Feb. 25, 2015 | Gloria Richard-Davis, M.D., director of reproductive endocrinology at UAMS and an international expert on fertility and menopause, has co-authored commentary on a study on physical symptoms in menopause published in the Journal of the American Medical Association (JAMA) – Internal Medicine.
The breakthrough study and commentary have drawn national attention from outlets such as the Today Show and Good Morning America.
“Despite the high prevalence of vasomotor symptoms (VMS) among midlife women, surprisingly little research has been done on the underlying etiology, individual differences in symptom presentation, sociodemographic and clinical correlates, or duration of symptoms,” wrote Richard-Davis with co-author JoAnn E. Manson, M.D., Dr.P.H., of Harvard University and Brigham and Women’s Hospital in Boston.
Vasomotor symptoms most commonly include hot flashes, which can last up to several minutes and are often followed by chills. Other symptoms can include vaginal dryness, depression, anxiety, irritability and fatigue.
“The present study by Nancy E. Avis and other authors is highly informative and allows for a more individualized approach to counseling women about VMS, including cultural and racial/ethnic differences,” they continued.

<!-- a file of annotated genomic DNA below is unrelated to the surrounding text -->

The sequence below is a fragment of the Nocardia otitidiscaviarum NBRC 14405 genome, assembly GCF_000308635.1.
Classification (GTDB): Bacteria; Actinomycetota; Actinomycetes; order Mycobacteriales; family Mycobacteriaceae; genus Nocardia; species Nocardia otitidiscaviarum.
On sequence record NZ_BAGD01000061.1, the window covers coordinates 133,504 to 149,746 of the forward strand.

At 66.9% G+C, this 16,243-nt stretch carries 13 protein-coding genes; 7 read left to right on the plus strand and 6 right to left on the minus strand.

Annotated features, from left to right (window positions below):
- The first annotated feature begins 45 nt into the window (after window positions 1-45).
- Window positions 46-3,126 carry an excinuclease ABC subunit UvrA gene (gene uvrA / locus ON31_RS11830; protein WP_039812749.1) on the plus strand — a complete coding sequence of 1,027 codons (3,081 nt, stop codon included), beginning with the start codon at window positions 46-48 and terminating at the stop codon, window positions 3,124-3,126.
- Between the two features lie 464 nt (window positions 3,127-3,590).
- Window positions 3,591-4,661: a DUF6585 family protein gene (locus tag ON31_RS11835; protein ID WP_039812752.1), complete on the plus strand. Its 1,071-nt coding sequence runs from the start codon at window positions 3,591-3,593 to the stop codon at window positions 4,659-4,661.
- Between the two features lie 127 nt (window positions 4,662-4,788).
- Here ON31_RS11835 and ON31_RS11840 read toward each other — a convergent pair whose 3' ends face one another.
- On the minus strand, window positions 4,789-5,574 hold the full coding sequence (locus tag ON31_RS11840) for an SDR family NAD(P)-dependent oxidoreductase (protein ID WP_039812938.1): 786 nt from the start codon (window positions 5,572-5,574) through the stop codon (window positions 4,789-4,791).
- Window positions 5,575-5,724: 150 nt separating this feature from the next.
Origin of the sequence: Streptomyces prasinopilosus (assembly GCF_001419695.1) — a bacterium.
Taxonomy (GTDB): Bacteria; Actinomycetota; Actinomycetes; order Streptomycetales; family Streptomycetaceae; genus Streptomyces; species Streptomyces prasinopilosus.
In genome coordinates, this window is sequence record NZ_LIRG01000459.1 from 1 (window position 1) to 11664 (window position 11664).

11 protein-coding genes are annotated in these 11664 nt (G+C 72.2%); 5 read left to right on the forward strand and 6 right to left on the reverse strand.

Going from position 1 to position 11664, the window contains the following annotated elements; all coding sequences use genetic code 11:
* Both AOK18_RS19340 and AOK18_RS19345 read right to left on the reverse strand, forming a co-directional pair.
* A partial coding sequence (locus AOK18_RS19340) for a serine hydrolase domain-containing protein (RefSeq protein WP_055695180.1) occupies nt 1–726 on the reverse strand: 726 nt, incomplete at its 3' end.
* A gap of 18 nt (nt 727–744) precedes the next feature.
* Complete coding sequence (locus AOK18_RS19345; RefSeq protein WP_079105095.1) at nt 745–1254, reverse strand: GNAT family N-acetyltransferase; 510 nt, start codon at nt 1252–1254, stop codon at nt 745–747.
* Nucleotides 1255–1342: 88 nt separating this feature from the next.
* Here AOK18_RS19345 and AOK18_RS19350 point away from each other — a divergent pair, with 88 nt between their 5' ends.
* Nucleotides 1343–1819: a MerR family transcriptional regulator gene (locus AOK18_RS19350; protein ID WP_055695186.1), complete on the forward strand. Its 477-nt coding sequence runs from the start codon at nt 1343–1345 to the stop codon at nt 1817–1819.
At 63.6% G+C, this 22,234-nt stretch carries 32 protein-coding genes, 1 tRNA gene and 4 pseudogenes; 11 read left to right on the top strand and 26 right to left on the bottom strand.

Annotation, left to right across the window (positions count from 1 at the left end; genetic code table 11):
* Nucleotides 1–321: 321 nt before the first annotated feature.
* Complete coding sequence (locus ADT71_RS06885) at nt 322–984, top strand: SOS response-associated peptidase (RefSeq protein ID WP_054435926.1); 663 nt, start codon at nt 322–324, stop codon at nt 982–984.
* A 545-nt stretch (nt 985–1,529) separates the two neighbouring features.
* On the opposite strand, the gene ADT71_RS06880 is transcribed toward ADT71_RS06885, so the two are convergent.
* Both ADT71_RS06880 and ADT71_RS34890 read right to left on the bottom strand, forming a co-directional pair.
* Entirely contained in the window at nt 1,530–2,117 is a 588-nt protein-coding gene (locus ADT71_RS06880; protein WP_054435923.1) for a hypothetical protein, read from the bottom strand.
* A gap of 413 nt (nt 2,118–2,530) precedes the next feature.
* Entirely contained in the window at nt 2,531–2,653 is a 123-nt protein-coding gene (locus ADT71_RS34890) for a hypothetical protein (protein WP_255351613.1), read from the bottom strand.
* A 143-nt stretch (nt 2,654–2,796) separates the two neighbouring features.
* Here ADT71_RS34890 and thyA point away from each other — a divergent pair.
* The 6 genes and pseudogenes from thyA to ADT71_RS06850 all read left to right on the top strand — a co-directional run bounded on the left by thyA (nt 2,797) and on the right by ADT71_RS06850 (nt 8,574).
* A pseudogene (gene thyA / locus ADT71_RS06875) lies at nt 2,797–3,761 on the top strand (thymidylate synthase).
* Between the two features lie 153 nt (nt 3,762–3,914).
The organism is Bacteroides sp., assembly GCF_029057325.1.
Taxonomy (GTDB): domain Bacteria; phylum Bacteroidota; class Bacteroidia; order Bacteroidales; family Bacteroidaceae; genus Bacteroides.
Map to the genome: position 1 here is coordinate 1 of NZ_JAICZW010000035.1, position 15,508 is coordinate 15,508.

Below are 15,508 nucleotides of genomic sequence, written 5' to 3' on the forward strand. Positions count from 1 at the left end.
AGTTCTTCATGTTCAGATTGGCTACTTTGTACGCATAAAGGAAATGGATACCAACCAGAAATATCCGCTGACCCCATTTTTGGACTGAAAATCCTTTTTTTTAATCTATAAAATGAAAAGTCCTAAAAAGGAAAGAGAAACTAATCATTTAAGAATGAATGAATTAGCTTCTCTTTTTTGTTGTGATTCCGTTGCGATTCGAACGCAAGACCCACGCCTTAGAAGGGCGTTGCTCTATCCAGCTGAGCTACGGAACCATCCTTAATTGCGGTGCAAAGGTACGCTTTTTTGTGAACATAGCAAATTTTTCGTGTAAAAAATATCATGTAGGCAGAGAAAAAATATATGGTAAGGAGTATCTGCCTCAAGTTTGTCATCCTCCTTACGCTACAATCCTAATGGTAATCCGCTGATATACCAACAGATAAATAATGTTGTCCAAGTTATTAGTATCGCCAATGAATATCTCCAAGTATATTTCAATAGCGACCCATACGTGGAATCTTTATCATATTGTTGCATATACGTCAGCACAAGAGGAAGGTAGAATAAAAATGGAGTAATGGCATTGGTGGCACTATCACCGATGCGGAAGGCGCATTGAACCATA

“Recent research has overturned the dogma that VMS have a short duration, minimally affect women’s health or quality of life and can be readily addressed by short-term approaches. The study by led by Avis contributes important information to facilitate a more personalized and informed approach to decision making and clinical care for midlife women.
“The good news is that women now have more options for managing VMS and more opportunities for shared decision making with their health care professionals. Continued research in this area holds promise for further advances that will guide future care of women experiencing VMS.”
Richard-Davis is a board member of the North American Menopause Society, which publishes the journal Menopause. As such, she reviews other publications and journals related to menopause. Manson, a Harvard internist, worked collaboratively to write the commentary to address different components of menopause from primary care to women’s health specialty care.
The study by Avis, entitled “Duration of vasomotor symptoms over the menopause transition,” contributes data and correlates to the Study of Women’s Health Across the Nation, a multiracial and multiethnic cohort of women followed through menopausal transition and into post-menopausal years. Its findings include different durations of symptoms in women of different racial and ethnic categories, as well as correlation of symptom length to factors such as marital status, education level, financial burden and social support systems.